The Harvard Medical School Department of Dermatology training grant (now administered by Brigham and Women's Hospital) has a long and distinguished history of preparing individuals for careers in biomedical research relevant to the skin. Historically, one of its major roles has been to support the development of dermatologist physician scientists interested in a career in biomedical research. It also supports the development of PhD scientists who are seeking a biomedical research career relevant to skin biology, skin diseases, and skin cancers. During the last funding cycle, the training grant has achieved its goals, training both dermatologist physician scientists and PhD scientists, the vast majority of whom are employed at academic institutions or in the biotechnology sector. Looking back over a longer timeline, we are able to demonstrate that trainees on our training grant have generated over 120 publications in peer reviewed journals, including some of the highest impact journals in the biomedical sciences. In addition, ex-trainees have been funded by RO1 grants, K awards, other NIH grants, and multiple awards from the Dermatology Foundation and other private funding agencies. Since 2008, the Harvard Medical School Department of Dermatology has been decentralized into three affiliated Harvard Departments based at the key affiliated hospital-the Beth Israel Deaconess Medical Center, the Brigham and Women's Hospital, and the Massachusetts General Hospitals. The Chairs of these hospitals are represented on an Executive Committee, currently chaired by Dr. Kupper. Given this decentralization, the Harvard Dermatology training grant assumes an even greater significance as the """"""""glue"""""""" that helps hold these departments together, along with the shared residency program. The training grant goals over the next five years are unchanged: to identify, support, and train the best and most promising dermatologist physician scientists, and PhD (non-MD) scientists, as a means of preparing them for careers in biomedical research. It appears that pay line percentiles in most NIH institutes will remain in the low-teens for the foreseeable future. This means, quite simply, that training grant support for young biomedical scientists interested in skin disease research has never been more critical to the success of their careers, and by extension, to the survival of our specialty.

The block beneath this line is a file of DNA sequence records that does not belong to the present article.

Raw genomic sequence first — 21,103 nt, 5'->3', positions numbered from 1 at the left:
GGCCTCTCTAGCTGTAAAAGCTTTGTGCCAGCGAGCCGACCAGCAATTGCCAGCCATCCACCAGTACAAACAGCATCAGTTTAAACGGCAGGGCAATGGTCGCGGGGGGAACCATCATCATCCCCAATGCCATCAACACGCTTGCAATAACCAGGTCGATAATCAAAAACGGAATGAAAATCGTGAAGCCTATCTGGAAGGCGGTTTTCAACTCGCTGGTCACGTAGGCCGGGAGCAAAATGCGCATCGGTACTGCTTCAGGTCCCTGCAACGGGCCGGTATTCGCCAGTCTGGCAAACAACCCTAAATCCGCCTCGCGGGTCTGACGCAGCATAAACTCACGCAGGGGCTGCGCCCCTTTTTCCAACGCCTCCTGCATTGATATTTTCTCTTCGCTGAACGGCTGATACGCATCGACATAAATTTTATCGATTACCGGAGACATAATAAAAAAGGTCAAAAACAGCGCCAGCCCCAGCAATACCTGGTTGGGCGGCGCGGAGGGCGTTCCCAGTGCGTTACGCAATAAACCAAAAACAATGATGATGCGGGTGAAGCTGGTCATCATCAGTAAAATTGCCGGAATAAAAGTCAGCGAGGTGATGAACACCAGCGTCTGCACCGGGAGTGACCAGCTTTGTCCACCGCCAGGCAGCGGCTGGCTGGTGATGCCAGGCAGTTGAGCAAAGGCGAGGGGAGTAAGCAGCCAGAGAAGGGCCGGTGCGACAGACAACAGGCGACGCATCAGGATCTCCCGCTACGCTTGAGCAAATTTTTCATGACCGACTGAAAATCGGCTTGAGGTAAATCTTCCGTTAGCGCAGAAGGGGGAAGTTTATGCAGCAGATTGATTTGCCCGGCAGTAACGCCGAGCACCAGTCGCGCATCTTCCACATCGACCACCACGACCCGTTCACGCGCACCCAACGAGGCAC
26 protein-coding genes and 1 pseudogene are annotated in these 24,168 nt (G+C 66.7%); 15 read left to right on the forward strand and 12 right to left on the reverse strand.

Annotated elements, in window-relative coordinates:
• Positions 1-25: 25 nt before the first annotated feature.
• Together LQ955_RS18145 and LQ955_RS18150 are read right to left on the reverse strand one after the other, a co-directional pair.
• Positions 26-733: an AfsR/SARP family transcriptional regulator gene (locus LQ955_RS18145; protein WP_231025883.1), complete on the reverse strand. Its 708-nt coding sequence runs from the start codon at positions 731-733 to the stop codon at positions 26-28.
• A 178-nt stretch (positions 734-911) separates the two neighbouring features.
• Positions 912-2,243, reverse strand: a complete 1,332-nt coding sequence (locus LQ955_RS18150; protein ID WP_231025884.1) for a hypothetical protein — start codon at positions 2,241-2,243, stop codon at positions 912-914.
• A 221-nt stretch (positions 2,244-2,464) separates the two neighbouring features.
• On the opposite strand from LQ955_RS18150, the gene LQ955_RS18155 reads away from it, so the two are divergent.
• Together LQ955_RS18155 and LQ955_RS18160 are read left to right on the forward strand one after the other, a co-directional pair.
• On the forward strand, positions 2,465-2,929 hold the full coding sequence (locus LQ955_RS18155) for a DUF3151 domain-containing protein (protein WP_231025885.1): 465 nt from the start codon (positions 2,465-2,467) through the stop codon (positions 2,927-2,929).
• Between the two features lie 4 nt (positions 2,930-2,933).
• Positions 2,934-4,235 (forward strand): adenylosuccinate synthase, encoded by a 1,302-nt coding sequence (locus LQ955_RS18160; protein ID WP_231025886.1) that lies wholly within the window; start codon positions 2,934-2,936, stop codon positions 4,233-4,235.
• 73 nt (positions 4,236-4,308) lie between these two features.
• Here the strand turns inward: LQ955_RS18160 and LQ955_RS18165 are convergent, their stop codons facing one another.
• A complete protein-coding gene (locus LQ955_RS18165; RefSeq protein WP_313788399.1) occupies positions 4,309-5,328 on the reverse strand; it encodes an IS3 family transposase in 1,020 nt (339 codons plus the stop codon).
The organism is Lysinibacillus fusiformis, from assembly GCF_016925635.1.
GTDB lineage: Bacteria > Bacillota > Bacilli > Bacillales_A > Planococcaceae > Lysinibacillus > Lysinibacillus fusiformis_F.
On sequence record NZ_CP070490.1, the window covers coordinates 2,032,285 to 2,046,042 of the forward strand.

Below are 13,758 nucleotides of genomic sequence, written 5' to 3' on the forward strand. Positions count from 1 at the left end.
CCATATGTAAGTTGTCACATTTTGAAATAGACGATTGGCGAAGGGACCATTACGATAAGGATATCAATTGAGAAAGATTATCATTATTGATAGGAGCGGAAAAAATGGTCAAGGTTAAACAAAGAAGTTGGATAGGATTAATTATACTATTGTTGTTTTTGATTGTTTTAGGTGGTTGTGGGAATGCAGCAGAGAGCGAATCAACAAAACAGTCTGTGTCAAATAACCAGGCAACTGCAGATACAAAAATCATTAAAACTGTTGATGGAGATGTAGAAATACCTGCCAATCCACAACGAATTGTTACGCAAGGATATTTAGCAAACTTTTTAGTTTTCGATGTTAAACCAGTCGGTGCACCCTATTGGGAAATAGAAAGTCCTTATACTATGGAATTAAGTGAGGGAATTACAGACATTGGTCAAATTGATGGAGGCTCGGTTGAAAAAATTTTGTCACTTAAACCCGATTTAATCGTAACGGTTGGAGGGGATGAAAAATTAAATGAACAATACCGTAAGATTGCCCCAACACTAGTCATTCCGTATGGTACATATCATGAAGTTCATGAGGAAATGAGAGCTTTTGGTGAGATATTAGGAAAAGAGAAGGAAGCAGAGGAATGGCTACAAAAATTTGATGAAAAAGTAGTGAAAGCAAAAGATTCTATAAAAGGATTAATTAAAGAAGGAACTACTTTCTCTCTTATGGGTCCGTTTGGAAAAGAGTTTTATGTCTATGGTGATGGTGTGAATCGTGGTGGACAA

At least two years of mentorship and training in research approaches and techniques are absolutely essential as graduates of dermatology training programs or PhD programs transition from student to independent biomedical scientists. The Harvard Dermatology Training grant provides this support, partnering the most promising trainees with accomplished and supportive research mentors who will sponsor their work in their laboratories. We wish to continue to build on the extraordinary success that this program has achieved over the last 35 years, in training the best and the brightest biomedical scientists of tomorrow.
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